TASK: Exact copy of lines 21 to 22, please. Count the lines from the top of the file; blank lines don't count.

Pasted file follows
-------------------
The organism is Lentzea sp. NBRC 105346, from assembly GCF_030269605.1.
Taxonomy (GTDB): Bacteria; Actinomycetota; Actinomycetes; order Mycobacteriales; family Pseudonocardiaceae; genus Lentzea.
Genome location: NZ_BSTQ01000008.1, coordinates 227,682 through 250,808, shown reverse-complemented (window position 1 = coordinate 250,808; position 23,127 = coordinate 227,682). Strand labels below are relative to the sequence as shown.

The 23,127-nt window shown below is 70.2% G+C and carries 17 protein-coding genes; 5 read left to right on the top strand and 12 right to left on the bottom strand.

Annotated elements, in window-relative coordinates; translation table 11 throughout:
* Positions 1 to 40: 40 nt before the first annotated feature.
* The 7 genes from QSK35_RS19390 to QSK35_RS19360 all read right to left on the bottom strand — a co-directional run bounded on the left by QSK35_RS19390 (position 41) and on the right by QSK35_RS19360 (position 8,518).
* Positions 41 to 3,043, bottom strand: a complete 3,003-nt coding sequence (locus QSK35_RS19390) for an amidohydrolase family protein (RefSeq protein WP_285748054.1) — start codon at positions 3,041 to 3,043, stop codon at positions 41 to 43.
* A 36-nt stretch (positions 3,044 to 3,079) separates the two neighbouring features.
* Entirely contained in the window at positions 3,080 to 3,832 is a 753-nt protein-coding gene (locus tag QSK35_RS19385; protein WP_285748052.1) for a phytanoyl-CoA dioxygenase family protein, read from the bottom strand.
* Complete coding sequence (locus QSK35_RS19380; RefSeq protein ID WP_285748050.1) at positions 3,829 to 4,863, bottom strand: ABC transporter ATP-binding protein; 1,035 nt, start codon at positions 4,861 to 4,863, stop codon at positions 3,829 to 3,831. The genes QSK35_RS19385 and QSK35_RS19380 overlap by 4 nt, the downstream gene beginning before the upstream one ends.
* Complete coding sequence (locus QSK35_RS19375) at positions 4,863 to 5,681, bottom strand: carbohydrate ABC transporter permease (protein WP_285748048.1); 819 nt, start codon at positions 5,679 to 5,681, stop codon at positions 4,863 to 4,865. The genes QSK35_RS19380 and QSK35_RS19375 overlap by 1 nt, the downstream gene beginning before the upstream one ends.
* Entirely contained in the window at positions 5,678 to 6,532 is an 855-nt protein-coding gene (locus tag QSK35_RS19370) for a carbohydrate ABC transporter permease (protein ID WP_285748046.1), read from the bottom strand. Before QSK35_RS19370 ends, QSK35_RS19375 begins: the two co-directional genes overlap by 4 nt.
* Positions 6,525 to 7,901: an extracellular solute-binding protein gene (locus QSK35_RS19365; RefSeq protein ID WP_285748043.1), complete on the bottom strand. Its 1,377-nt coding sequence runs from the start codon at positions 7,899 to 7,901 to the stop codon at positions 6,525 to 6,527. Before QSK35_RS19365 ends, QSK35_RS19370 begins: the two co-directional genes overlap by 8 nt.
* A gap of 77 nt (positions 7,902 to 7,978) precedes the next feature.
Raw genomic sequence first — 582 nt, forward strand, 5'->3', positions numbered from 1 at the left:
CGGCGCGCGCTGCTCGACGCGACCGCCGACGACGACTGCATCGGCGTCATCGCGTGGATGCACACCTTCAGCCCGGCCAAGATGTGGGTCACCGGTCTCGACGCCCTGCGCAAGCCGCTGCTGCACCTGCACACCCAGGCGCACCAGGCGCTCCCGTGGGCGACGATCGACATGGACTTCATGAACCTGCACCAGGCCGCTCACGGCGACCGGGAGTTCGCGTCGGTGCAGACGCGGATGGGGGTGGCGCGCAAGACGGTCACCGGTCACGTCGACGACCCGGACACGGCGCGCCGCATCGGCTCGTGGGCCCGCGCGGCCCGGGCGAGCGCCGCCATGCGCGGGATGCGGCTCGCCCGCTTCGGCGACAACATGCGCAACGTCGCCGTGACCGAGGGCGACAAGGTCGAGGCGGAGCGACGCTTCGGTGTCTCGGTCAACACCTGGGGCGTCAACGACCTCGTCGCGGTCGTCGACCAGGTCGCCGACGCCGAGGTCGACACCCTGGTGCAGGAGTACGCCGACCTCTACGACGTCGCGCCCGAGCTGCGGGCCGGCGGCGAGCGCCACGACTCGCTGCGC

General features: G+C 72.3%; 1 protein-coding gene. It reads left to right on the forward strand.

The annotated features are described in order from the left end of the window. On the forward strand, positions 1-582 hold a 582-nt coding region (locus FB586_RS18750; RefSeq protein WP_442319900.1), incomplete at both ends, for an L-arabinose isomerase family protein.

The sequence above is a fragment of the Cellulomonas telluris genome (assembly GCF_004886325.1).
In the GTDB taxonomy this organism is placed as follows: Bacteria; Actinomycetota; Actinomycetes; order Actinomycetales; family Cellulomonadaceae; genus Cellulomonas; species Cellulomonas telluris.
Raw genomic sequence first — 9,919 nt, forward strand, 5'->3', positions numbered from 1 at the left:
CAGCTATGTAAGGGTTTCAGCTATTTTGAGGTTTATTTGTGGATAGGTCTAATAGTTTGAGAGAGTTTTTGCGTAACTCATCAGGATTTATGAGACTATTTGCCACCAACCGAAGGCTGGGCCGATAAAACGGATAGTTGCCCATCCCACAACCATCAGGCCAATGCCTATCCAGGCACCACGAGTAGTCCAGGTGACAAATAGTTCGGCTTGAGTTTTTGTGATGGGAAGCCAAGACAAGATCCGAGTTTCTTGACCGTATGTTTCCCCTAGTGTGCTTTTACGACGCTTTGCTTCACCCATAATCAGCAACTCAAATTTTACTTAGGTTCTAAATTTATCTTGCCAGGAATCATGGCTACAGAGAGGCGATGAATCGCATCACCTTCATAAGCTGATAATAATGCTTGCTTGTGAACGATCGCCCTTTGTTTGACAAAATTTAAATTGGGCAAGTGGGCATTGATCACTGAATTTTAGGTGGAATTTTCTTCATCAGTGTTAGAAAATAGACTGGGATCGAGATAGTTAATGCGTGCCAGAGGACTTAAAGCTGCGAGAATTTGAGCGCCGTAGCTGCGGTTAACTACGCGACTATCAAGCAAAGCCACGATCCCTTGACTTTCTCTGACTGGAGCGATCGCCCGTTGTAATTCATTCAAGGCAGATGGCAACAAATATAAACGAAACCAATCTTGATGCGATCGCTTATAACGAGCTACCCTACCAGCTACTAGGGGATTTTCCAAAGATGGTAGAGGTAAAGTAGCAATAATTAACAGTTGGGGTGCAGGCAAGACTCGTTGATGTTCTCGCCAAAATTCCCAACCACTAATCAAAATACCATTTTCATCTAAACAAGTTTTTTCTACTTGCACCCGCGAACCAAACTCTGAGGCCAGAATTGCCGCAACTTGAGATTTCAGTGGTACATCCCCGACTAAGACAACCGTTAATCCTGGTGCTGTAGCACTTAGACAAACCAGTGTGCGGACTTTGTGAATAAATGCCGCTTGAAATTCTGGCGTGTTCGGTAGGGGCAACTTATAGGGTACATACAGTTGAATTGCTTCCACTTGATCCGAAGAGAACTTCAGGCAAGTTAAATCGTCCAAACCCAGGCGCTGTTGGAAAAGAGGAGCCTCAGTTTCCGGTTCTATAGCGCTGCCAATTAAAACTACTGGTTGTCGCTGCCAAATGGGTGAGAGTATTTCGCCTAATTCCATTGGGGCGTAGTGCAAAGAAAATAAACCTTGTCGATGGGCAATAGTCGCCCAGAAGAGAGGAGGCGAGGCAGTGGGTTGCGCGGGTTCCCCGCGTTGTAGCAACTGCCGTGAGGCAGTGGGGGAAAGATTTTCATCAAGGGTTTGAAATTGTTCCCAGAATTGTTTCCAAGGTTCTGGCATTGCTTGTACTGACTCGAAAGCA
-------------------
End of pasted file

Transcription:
In the GTDB taxonomy this organism is placed as follows: Bacteria; Actinomycetota; Actinomycetes; order Actinomycetales; family Cellulomonadaceae; genus Cellulomonas; species Cellulomonas telluris.
Raw genomic sequence first — 9,919 nt, forward strand, 5'->3', positions numbered from 1 at the left: